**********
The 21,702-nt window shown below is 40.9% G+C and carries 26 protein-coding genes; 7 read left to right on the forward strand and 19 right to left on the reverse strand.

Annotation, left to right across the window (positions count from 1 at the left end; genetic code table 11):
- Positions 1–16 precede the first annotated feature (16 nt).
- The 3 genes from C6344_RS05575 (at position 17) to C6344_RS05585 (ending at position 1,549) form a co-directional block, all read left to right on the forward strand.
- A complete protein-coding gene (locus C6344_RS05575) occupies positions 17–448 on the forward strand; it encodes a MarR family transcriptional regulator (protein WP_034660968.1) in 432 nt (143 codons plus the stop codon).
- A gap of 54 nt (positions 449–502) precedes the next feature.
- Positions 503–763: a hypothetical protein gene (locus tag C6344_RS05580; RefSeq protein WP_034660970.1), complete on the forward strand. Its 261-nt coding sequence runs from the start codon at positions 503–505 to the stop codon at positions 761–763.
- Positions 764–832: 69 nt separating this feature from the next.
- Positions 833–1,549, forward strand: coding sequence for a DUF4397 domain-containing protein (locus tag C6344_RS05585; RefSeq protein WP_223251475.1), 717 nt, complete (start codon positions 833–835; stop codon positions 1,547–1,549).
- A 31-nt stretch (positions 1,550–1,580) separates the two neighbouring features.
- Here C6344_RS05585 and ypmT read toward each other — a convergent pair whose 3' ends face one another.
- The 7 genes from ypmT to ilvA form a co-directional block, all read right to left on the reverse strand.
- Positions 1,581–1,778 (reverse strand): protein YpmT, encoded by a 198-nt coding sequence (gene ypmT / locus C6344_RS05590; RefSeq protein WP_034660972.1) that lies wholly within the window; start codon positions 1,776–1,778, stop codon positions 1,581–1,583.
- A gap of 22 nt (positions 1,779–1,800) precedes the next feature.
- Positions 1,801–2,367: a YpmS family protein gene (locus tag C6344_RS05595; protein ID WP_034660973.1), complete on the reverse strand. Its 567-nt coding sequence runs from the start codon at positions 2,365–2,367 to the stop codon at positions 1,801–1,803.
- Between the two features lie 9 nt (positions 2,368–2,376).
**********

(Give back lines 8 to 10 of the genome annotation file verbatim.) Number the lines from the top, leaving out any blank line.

- Positions 764–832: 69 nt separating this feature from the next.
- Positions 833–1,549, forward strand: coding sequence for a DUF4397 domain-containing protein (locus tag C6344_RS05585; RefSeq protein WP_223251475.1), 717 nt, complete (start codon positions 833–835; stop codon positions 1,547–1,549).
- A 31-nt stretch (positions 1,550–1,580) separates the two neighbouring features.